   There are recurrent, intrusive thoughts
    of the event (can’t not think about it)
   Dreams (nightmares) about the event
   Acting or feeling the event is recurring,
    or sense of living the event (flashbacks)
   Psychological or Physiological Distress
    upon exposure to reminders or cues of
    the event.
Avoidance/Numbing
Symptoms
   Avoid thoughts, feelings, places or people
    that arouse memories of the event
   Being unable to recall important parts of the
    event
   Decrease interest in activities
   Feeling detached or estranged from others
   Decreased range of affect
   Sense of foreshortened future
Hyperarousal Symptoms
   Patient experiences at least two of the
    following:
       Insomnia (falling or staying asleep)
       Irritability or outbursts of anger
       Decreased concentration
       Hypervigilance
       Increased/exaggerated startle response
Epidemiology of PTSD
   Prevalence is 1% in the general
    population, and can be as high as 25%
    in those who have experienced trauma
   In combat veterans, prevalence is 20%
   Very high prevalence in women who are
    victims of sexual trauma
PTSD Costs
   Patients with PTSD are frequent users
    of the health care system
   Patients usually present to primary care
    physicians with somatic complaints
   After panic disorder, PTSD is the most
    costly anxiety disorder
PTSD Treatment
   Psychotherapies
       Exposure-based cognitive behavioral therapy
       Psychotherapy aimed at survivor anger, guilt and
        helplessness (victimization)
   Pharmacological treatment targets the
    reduction of prominent symptoms
       SSRI’s are first line therapy
       Atypical antipsychotics are being increasingly used
Social Phobia
   Fear of being exposed to public scrutiny
   Fear of behaving in a way which will be
    humiliating or embarrassing
   Symptomatic resemblance to panic
    disorder with anticipatory anxiety
    (person may be anxious/worrying far in
    advance of the event)
   Extensive phobic avoidance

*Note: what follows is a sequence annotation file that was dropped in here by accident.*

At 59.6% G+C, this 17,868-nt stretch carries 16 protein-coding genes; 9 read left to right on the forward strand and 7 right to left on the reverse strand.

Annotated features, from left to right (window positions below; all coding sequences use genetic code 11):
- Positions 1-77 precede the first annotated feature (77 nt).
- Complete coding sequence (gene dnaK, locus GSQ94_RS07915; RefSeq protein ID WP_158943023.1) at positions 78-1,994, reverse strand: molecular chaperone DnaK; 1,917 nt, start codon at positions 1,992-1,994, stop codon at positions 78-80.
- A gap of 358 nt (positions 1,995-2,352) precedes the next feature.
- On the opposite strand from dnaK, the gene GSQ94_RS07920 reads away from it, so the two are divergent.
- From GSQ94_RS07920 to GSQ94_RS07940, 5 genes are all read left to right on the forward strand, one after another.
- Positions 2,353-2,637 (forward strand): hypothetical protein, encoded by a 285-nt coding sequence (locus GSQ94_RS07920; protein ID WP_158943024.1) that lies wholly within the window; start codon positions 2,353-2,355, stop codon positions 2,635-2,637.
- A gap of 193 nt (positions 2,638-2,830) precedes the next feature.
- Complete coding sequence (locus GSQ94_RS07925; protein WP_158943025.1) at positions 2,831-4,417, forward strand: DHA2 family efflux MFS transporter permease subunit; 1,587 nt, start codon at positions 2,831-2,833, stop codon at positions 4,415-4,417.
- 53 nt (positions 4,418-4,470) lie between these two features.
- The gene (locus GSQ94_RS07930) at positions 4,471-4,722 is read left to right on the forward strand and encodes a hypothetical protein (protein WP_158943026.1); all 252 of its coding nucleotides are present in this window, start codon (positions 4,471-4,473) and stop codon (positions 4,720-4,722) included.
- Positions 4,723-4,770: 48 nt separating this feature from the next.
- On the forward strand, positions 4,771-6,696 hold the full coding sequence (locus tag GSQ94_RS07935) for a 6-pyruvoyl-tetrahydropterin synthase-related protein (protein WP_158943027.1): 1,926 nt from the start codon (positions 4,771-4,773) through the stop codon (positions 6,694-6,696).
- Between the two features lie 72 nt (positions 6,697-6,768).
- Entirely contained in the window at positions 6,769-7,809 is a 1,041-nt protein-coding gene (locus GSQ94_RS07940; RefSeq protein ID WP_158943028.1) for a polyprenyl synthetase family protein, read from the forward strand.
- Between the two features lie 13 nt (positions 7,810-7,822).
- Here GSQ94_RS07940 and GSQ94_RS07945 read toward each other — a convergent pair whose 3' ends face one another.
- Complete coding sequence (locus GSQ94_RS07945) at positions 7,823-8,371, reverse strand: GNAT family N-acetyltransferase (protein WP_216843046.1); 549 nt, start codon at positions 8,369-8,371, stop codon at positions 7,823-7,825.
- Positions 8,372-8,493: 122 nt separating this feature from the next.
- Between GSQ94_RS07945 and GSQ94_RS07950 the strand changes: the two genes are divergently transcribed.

Social Phobia
   Distinction: anxiety only occurs when
    the patient is subject to the scrutiny of
    others (public speaking, oral exam,
    eating in the cafeteria)
   Phobic stimulus is avoided or endured
    with intense anxiety
   Fear and avoidant behaviors interfere
    with person’s normal routine or cause
    marked distress
Epidemiology: Social Phobia
   Prevalence rates vary depending on
    study; overall range is 3 –13% of the
    population
   Onset in adolescence
   Prevalence greater in females, but
    greater for males in clinical samples
   Frequent comorbidity with depression
    and substance abuse
Social Phobia: Treatment
   Antidepressants, SSRI’s and MAOI’s
   High potency benzodiazepines
   Low doses of beta blockers are helpful
    for public speaking (if only an
    occasional event); this alleviates the
    autonomic symptoms
   Psychotherapy-cognitive restructuring
Specific Phobia
   Marked and persistent fear that is
    excessive and unreasonable of a
    specific object or situation
   Exposure to the phobic stimulus will
    provoke an anxiety response
Phobia Subtypes
   Animals or insects
   Natural environment– storms, water, heights
   Blood, injury, injection, medical procedure
   Situational flying, driving, enclosed places
   Having a phobia of a specific subtype
    increased the chances of having another
    phobia within that subtype
Epidemiology of Specific Phobias
   Lifetime prevalence is 10% of the
    population
   Age of onset varies with subtype
       Childhood onset for phobias of animals,
        natural environments blood and injections
       Bimodal distribution (childhood and mid-
        twenties for situational phobias
Specific Phobia Treatments
   Flooding-exposing the person to the
    feared stimulus
   Exposure therapy works to desensitize
    the patient using a series of gradual,
    self-paced exposures to the phobic
    stimulus; uses relaxation, hypnosis,
    breathing control and other cognitive
    approaches
   Benzodiazepines or Beta blockers are
    useful acutely
Specific Phobia: Treatment
   Example: Fear of Flying